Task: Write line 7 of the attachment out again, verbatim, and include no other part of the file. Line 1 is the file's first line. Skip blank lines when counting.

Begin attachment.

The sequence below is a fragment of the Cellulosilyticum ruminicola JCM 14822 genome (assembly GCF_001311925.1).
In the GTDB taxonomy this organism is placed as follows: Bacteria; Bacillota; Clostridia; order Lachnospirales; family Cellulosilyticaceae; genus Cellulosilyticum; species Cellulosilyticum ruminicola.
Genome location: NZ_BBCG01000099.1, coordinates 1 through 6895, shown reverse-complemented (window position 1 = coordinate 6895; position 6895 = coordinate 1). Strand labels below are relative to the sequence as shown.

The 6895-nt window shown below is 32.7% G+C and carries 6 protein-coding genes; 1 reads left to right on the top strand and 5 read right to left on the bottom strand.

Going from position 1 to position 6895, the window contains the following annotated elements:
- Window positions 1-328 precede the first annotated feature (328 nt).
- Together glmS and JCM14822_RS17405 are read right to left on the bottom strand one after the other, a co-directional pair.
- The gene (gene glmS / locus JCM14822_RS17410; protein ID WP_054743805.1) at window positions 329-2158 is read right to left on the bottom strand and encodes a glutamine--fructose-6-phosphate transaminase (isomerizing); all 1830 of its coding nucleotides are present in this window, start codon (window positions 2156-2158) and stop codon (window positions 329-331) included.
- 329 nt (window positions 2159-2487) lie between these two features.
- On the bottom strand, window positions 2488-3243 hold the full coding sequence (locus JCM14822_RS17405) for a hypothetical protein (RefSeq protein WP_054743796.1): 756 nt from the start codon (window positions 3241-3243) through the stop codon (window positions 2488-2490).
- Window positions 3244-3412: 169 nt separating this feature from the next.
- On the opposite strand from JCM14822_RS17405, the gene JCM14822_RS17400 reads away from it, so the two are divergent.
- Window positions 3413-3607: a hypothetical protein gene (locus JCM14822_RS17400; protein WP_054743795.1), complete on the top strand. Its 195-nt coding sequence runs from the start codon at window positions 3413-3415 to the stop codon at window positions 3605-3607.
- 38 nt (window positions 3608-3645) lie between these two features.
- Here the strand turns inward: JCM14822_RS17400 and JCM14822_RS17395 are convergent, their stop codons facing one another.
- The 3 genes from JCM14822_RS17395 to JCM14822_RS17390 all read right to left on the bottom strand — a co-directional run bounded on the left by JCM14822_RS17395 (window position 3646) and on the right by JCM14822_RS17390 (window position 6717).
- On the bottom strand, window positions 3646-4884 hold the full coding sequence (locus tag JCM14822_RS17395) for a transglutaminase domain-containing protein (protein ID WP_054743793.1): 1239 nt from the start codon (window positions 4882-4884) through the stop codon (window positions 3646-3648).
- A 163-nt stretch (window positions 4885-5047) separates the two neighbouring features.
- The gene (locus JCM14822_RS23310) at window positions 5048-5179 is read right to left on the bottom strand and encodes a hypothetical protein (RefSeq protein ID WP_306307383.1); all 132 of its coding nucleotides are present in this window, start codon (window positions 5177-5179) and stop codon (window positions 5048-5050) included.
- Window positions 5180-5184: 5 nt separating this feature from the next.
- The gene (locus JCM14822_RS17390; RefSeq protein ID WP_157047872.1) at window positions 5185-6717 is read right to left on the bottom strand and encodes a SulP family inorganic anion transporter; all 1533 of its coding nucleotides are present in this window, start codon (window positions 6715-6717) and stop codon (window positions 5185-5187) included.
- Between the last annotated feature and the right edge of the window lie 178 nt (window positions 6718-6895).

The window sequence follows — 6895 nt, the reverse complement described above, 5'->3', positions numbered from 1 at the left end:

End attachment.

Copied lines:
- Together glmS and JCM14822_RS17405 are read right to left on the bottom strand one after the other, a co-directional pair.